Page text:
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Metal-enrichment in microbial carbonates: the role of carboxylated biomacromolecules

  • Author / Creator
    Petrash, Daniel Alejandro
  • Carboxylated macromolecules such as alginate and glycoproteins are abundant components of modern shallow marine sediments where they are secreted by bacteria and marine infauna. Both organic compounds are proton and metal reactive; hence, they have the potential to facilitate metal sorption and biomineralization reactions. In this study, lab experiments were coupled to field-based sampling to assess the role that these compounds play in microbial mats, with particular emphasis on the hypersaline lagoons of Los Roques, Venezuela. Here I applied a surface complexation approach to model proton and Cd adsorption behaviour of both uronic acid-rich alginate and mucin. Measured total site concentrations, available for metal adsorption, demonstrate that these compounds have the potential to induce metal partitioning in early diagenetic microenvironments. Field results from Venezuela are consistent with Mg- and trace metal- enrichment that follows a likely correlation with the degradation states of microbial biomass trapped during accretion of modern microbialites.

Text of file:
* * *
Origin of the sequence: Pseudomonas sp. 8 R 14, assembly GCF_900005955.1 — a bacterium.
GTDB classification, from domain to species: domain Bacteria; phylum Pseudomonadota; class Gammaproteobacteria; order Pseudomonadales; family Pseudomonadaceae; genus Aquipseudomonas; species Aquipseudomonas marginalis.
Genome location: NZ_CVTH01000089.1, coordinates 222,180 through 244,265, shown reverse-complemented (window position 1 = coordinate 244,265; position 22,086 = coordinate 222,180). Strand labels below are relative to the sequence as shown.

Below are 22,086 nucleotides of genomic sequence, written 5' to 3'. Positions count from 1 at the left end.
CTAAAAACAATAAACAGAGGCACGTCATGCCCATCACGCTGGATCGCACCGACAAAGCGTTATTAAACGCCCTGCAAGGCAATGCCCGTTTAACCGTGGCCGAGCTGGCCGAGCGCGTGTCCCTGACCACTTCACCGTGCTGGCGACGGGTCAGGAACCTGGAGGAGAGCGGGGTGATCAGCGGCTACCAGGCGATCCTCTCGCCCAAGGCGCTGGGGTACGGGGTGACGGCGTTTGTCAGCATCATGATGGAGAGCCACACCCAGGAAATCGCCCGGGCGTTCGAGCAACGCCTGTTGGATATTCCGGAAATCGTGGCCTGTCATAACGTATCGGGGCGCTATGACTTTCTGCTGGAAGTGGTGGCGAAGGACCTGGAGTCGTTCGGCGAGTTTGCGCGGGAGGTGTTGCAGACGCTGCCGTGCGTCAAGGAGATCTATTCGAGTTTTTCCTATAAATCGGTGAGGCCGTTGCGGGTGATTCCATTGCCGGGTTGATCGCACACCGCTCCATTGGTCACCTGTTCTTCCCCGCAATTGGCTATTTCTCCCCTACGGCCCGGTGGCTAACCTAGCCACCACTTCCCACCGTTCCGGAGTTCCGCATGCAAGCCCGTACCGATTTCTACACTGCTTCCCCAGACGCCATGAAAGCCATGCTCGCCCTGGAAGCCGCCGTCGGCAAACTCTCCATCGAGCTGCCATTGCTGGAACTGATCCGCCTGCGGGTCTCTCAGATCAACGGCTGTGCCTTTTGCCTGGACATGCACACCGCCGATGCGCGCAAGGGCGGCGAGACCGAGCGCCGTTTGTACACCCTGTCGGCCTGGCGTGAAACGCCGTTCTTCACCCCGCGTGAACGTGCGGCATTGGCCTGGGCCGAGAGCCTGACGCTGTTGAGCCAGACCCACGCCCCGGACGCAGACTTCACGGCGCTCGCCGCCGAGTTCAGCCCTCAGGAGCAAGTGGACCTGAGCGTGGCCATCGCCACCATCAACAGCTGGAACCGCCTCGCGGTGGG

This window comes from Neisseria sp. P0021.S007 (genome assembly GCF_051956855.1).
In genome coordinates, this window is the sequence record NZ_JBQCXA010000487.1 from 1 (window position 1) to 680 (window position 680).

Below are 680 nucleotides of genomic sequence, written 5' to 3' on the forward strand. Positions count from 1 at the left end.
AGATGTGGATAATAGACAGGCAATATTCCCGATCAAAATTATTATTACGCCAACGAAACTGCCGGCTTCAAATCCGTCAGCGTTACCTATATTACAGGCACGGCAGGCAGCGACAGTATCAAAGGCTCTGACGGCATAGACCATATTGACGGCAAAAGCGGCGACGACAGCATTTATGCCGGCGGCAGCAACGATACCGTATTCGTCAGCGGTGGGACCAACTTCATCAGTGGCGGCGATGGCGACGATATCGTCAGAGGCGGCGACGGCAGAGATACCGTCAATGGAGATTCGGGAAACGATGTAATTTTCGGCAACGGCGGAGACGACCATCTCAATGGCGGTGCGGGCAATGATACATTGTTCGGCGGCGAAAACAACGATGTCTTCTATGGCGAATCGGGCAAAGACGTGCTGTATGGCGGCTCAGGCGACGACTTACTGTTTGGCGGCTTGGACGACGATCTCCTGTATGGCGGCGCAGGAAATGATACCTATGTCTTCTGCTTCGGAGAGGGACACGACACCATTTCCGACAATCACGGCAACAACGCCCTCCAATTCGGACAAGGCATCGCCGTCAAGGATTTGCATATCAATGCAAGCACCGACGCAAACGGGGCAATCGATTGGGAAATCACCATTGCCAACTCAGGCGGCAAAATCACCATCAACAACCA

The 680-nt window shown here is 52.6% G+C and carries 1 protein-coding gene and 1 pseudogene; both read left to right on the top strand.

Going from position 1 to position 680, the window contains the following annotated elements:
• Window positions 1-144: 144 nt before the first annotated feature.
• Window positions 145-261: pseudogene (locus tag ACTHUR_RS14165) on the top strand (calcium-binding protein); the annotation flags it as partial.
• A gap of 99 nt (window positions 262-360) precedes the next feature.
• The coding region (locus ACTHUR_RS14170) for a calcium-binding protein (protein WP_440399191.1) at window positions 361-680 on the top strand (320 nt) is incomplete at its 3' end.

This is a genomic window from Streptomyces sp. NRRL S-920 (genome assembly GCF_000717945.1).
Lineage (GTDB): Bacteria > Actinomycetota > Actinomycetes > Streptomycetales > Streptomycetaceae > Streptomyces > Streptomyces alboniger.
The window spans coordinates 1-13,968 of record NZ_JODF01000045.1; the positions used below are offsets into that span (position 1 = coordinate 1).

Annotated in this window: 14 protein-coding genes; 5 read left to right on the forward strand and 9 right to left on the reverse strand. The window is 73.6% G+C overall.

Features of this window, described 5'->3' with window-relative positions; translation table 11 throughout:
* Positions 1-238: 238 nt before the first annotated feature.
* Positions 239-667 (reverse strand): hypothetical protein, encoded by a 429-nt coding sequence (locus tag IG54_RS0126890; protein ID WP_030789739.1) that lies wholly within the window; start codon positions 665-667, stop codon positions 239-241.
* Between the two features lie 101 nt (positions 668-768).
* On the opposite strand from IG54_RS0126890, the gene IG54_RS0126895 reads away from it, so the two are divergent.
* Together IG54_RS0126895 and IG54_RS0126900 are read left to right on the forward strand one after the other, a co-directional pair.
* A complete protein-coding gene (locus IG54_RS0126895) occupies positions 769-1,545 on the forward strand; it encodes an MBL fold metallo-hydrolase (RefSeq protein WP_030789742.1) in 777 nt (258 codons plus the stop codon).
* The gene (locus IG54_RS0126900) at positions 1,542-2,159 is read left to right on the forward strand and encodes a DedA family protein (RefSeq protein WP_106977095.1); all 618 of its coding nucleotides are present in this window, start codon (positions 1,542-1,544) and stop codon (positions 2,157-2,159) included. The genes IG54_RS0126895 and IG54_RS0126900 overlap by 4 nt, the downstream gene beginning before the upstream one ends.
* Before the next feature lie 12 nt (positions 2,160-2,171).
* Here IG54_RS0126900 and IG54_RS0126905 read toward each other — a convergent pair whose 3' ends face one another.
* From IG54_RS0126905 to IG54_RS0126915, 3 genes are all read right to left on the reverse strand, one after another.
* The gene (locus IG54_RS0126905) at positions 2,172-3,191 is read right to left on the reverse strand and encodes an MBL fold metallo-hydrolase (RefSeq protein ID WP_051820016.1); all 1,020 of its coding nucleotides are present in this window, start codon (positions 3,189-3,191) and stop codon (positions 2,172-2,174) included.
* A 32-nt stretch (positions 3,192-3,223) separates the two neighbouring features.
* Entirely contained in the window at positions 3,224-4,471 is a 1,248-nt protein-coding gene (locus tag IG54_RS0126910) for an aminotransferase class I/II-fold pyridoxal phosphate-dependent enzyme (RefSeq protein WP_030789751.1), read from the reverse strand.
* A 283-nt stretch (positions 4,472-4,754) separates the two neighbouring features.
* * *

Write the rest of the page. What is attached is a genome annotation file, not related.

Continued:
• Subjects / Keywords
  • Graduation date
    2010-11
  • Type of Item
    Thesis
  • Degree
    Master of Science
  • DOI
    https://doi.org/10.7939/R3SP4D
  • License
    This thesis is made available by the University of Alberta Libraries with permission of the copyright owner solely for non-commercial purposes. This thesis, or any portion thereof, may not otherwise be copied or reproduced without the written consent of the copyright owner, except to the extent permitted by Canadian copyright law.
  • Language
    English
  • Institution
    University of Alberta
  • Degree level
    Master's
  • Department
    • Department of Earth and Atmospheric Sciences
  • Supervisor / co-supervisor and their department(s)
    • Konhauser, Kurt (Earth Sciences)
  • Examining committee members and their departments
    • Brian Lanoil (Biological Sciences)
    • Murray K. Gingras (Earth Sciences)